ABSTRACT: Brain ischemia appears to be associated with innate immunity. Recent reports showed that C3a and C5a, as potent targets, might protect against ischemia induced cell death. In traditional Chinese medicine, the fruit of Schizandra chinesis Baill (Fructus schizandrae) has been widely used as a tonic. In the present study, we sought to evaluate the neuroprotective effects of schizandrin A, a composition of S. chinesis Baill, against oxygen and glucose deprivation followed by reperfusion (OGD/R)-induced cell death in primary culture of rat cortical neurons, and to test whether C3a and C5a affected cortical neuron recovery from ischemic injury after schizandrin A treatment. The results showed that schizandrin A significantly reduced cell apoptosis and necrosis, increased cell survival, and decreased intracellular calcium concentration ([Ca(2+)]i) and lactate dehydrogenase (LDH) release in primary culture of rat cortical neurons after OGD/R. Mechanism studies suggested that the modulation of extracellular-regulated kinase (ERK), c-Jun NH2-terminal kinases (JNK), and p38, as well as caspase-3 activity played an important role on the progress of neuronal apoptosis. C5aR participated in the neuroprotective effect of schizandrin A in primary culture of rat cortical neurons after OGD/R. Our findings suggested that schizandrin A might act as a candidate therapeutic target drug used for brain ischemia and related diseases.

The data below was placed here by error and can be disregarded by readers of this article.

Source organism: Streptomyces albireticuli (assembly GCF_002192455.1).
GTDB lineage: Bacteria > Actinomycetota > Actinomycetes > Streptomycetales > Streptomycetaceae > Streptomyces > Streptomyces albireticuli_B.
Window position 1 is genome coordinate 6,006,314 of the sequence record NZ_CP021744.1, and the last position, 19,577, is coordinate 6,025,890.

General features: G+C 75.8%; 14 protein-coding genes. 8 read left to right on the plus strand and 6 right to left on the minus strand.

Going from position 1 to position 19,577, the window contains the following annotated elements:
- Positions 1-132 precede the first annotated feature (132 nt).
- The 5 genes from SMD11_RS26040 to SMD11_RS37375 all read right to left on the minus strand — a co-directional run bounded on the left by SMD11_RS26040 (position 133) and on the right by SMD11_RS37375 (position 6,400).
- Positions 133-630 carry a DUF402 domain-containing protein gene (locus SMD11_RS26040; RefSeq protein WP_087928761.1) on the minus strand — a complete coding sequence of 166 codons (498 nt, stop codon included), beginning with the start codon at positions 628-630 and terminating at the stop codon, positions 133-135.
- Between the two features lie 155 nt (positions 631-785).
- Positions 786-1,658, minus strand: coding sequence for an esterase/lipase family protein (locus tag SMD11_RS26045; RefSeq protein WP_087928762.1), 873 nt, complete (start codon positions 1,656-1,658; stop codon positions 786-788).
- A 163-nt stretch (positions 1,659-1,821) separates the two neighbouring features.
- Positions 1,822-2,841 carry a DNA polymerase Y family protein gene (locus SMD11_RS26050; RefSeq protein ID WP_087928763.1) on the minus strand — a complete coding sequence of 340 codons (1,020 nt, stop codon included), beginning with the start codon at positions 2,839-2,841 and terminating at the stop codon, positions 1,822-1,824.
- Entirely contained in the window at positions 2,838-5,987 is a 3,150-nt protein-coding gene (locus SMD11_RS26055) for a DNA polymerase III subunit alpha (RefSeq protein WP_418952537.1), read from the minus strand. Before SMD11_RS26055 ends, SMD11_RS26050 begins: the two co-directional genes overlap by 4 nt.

Journal of physiology and biochemistry 07/2014; 70(3). · 2.50 Impact Factor
  • [Show abstract] [Hide abstract]